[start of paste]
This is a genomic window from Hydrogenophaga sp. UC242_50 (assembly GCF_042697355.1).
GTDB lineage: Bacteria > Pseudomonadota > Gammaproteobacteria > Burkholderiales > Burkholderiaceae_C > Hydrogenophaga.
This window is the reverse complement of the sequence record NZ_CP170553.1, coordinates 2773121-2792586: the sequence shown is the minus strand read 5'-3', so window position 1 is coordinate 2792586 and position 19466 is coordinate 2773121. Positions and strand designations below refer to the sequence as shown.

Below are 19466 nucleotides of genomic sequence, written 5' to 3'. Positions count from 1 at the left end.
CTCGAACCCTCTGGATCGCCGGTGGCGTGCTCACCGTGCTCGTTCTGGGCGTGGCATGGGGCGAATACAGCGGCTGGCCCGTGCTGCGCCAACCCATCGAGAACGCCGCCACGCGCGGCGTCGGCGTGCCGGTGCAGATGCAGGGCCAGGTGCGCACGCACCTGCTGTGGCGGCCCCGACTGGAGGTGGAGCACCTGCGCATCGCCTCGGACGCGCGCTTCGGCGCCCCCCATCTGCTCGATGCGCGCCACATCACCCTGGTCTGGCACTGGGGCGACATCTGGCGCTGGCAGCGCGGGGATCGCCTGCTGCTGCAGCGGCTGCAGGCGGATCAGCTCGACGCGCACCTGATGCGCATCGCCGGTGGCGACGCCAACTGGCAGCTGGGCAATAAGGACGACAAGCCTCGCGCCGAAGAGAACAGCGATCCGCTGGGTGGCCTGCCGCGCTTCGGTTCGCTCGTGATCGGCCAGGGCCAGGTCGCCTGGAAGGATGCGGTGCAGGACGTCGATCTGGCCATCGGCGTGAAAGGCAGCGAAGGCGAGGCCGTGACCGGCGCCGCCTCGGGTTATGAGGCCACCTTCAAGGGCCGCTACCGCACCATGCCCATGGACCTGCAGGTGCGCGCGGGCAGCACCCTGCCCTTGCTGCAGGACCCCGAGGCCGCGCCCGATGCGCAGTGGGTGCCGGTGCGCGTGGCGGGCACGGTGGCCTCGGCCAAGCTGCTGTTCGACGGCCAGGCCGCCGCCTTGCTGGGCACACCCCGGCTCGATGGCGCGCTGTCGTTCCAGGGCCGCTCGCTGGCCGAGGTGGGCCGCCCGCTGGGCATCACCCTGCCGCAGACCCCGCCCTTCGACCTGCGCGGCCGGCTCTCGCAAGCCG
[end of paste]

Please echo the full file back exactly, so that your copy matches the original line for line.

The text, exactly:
This is a genomic window from Hydrogenophaga sp. UC242_50 (assembly GCF_042697355.1).
GTDB lineage: Bacteria > Pseudomonadota > Gammaproteobacteria > Burkholderiales > Burkholderiaceae_C > Hydrogenophaga.
This window is the reverse complement of the sequence record NZ_CP170553.1, coordinates 2773121-2792586: the sequence shown is the minus strand read 5'-3', so window position 1 is coordinate 2792586 and position 19466 is coordinate 2773121. Positions and strand designations below refer to the sequence as shown.

Below are 19466 nucleotides of genomic sequence, written 5' to 3'. Positions count from 1 at the left end.
CTCGAACCCTCTGGATCGCCGGTGGCGTGCTCACCGTGCTCGTTCTGGGCGTGGCATGGGGCGAATACAGCGGCTGGCCCGTGCTGCGCCAACCCATCGAGAACGCCGCCACGCGCGGCGTCGGCGTGCCGGTGCAGATGCAGGGCCAGGTGCGCACGCACCTGCTGTGGCGGCCCCGACTGGAGGTGGAGCACCTGCGCATCGCCTCGGACGCGCGCTTCGGCGCCCCCCATCTGCTCGATGCGCGCCACATCACCCTGGTCTGGCACTGGGGCGACATCTGGCGCTGGCAGCGCGGGGATCGCCTGCTGCTGCAGCGGCTGCAGGCGGATCAGCTCGACGCGCACCTGATGCGCATCGCCGGTGGCGACGCCAACTGGCAGCTGGGCAATAAGGACGACAAGCCTCGCGCCGAAGAGAACAGCGATCCGCTGGGTGGCCTGCCGCGCTTCGGTTCGCTCGTGATCGGCCAGGGCCAGGTCGCCTGGAAGGATGCGGTGCAGGACGTCGATCTGGCCATCGGCGTGAAAGGCAGCGAAGGCGAGGCCGTGACCGGCGCCGCCTCGGGTTATGAGGCCACCTTCAAGGGCCGCTACCGCACCATGCCCATGGACCTGCAGGTGCGCGCGGGCAGCACCCTGCCCTTGCTGCAGGACCCCGAGGCCGCGCCCGATGCGCAGTGGGTGCCGGTGCGCGTGGCGGGCACGGTGGCCTCGGCCAAGCTGCTGTTCGACGGCCAGGCCGCCGCCTTGCTGGGCACACCCCGGCTCGATGGCGCGCTGTCGTTCCAGGGCCGCTCGCTGGCCGAGGTGGGCCGCCCGCTGGGCATCACCCTGCCGCAGACCCCGCCCTTCGACCTGCGCGGCCGGCTCTCGCAAGCCG